Thanks!:-)


From Anne-Marie Proulx
Posted on November 28, 2009 at 9:36 PM

Sure MS is much more severe than normal condition. I didn't know that the 'lost" of technique you talked about was due to 2-3 years without playing.  I just replied about the "anyone also goes back to easier things sometimes?" Any degeneration problem is surely not easy to deal with and bravo to find the strengh to play!

Good luck again!

Anne-Marie


From Elinor Estepa
Posted on November 29, 2009 at 3:39 PM

It's happening to me, the going back thing. From May to July, I have no teacher, and I have no idea what to do, when I finally found a teacher, we don't know what to do, we tried to pick up what the last teacher left, but definitely didn't work out, so we decided to forget about the last teacher and start anew. To do it, I have to go back to previous, old piece that I have already played, concentrating on  most on slow mvt piece, that is accdg to the new teacher, is a bit of my prob on my bow hand, I don't mind going back as a sort of a review, but I found out that I need a lot of work on controlling my bow, I was frustrated and enlightened at the same time, a bit of annoyed too, but I guess, that goes in a "Eureka moment" that I have to go back to all the time to give my self a solid foundations to go on..it was a process but I am glad I gave myself that room, now I am enjoying the violin and its music more.

Be patience, it will pay off, your courage and braveness are so contagious to us, you should be proud of yourself.

God Bless,

Elinor


From simon lyn
Posted on November 30, 2009 at 2:21 AM

 Hey Laurie - I think you have the essential element - the *desire*! With desire many obstacles can be overcome, sometimes by unconventional means. What some may see as a setback perhaps you may see as an opportunity. I returned to the violin after nearly twenty years and there's an excitement in going back to the basics fresh, committing to really understand the basics and take pleasure in developing them. Honestly there are some aspects of my technique that are stronger today than any time in the past, and each day there's a little revelation. I would also perhaps put pieces to the side for now or just play through for fun, so you can give your whole mental focus to the slow and deliberate mastery of the fundamentals.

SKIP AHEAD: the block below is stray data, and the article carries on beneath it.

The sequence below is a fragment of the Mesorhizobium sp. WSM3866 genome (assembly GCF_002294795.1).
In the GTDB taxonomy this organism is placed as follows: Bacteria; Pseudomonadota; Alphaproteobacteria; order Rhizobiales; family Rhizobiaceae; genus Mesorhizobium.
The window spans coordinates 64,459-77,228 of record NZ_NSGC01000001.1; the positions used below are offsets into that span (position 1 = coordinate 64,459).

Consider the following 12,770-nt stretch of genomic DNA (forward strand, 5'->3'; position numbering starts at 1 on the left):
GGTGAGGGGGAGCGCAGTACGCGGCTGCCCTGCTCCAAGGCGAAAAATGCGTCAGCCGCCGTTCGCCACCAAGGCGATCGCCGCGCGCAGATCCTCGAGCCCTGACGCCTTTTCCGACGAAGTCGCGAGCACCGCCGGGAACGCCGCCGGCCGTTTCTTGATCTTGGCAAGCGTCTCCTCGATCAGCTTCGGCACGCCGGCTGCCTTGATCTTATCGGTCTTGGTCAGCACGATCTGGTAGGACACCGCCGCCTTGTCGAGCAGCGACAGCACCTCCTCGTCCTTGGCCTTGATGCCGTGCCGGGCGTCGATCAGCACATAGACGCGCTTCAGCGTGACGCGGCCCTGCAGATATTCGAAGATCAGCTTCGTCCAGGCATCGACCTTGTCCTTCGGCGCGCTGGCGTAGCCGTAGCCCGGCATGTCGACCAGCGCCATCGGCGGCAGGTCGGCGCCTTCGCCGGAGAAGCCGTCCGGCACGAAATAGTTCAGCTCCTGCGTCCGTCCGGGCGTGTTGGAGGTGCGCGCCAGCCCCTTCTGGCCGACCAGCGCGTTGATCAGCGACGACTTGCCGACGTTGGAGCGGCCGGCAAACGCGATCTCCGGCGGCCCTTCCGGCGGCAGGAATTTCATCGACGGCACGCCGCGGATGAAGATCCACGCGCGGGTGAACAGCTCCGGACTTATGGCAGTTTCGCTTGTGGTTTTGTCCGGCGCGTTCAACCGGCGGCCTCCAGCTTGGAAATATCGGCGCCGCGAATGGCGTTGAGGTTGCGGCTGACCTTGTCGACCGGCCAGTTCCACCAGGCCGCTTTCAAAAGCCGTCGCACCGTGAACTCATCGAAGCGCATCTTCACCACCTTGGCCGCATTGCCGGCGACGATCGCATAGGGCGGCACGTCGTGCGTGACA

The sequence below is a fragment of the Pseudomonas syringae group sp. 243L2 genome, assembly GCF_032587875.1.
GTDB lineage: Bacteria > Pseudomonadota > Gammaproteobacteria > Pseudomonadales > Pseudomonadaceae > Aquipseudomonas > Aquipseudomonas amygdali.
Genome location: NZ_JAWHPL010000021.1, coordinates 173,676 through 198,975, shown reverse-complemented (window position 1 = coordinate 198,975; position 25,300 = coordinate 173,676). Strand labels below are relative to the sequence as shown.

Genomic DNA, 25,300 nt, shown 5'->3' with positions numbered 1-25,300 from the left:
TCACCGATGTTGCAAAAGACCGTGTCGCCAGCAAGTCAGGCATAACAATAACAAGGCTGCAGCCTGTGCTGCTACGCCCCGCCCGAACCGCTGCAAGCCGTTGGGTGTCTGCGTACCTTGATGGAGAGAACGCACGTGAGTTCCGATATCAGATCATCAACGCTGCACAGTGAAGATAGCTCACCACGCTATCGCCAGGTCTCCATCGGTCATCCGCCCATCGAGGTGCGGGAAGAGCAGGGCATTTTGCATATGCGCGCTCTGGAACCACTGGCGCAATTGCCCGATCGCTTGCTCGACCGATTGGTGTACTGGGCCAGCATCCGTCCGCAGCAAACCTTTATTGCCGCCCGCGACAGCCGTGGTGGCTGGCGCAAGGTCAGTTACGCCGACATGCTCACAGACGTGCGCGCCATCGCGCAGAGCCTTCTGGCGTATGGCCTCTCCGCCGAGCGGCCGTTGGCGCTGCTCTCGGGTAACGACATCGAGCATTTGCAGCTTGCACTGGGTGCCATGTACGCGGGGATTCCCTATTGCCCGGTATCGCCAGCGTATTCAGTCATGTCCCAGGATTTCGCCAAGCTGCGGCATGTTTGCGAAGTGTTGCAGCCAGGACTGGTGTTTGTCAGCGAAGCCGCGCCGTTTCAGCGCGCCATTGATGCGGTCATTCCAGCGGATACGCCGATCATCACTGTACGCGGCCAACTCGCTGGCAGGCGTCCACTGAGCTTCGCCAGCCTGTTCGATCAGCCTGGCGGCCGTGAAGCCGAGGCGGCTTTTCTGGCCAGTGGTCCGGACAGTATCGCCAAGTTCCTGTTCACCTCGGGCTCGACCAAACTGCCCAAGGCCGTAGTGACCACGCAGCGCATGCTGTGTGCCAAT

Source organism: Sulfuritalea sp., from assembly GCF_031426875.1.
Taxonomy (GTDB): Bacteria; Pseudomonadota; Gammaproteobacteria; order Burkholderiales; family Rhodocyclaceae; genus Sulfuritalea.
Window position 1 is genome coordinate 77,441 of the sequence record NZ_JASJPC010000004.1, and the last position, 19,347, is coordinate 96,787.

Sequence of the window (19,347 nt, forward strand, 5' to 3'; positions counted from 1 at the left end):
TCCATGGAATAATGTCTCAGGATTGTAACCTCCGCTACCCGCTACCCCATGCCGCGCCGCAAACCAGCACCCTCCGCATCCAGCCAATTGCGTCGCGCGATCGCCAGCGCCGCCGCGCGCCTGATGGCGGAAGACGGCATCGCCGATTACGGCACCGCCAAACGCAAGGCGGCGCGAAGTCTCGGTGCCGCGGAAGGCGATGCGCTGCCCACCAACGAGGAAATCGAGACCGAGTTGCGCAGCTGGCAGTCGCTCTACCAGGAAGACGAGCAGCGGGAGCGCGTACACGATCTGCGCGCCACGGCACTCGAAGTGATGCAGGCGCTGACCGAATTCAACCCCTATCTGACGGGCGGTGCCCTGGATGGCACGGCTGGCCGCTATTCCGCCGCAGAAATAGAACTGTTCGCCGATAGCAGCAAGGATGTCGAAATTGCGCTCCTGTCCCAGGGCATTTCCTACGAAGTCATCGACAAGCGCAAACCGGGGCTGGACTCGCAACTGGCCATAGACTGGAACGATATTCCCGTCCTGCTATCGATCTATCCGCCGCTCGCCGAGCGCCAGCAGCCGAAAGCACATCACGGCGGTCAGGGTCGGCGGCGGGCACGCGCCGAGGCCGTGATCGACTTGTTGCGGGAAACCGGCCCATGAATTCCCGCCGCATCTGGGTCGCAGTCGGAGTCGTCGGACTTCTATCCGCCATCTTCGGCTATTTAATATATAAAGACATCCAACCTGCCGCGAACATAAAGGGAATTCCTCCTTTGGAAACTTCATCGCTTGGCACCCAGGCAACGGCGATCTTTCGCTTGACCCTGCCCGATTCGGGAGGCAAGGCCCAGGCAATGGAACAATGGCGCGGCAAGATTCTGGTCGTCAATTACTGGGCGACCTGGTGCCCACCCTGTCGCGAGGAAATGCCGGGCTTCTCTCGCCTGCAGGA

BTW I can recommend Simon Fischer's 'Basics' and 'Practice' for this purpose - may have also enjoyed Todd Ehle's YouTube series:

http://www.youtube.com/user/professorV

I also use YouTube to listen a lot to my violin heroes, this kind of gives my brain a guide when it's trying to figure out where my violin sound should be heading.

...but the main ingredient is the desire, the love of this instrument, I hope you will enjoy your journey and the unique emotions your violin can create.

Simon


From Pauline Lerner
Posted on December 3, 2009 at 6:36 AM

You deserve tremendous praise and respect for going back to the violin and staying with it despite all your problems.  I'm glad you're not too shy or self-conscious to write about your experiences here.  As Anne-Marie said, you are an inspiration to all of us. 

One of my students is an adult re-beginner.  He came to me with the goal of relearning and improving his technique.  He has achieved a lot, but he also has setbacks when he tries to play the basics.  Sometimes he cuts his lesson short because he realizes that he needs more practice before he can benefit from a lesson.  I admire him for his determination and perseverance.  He doesn't get discouraged and quit.  He just keeps working, and he improves.  In these ways, he reminds me of you, even though he doesn't have MS or use Botox.  He is a good role model, just as you are.


From Tom Holzman
Posted on December 4, 2009 at 5:46 PM

Laurie - you are truly an inspiration to all of us.  Keep trying to acheive your goals.  As one who comes from a family in which MS seems to run (grandmother, mother, maternal first cousin) and has cut down professional quality musicians in their prime (grandmother and mother), I wholly sympathize and my heart goest out to you.

It seems to me that you may want to discuss your issues with the neurologist overseeing your treatment.  MS is quirky, and there may be some adjustments to your treatment that might help.  You might also discuss with the neurologist whether physical therapy might be of some assistance.  Good luck, and keep us updated.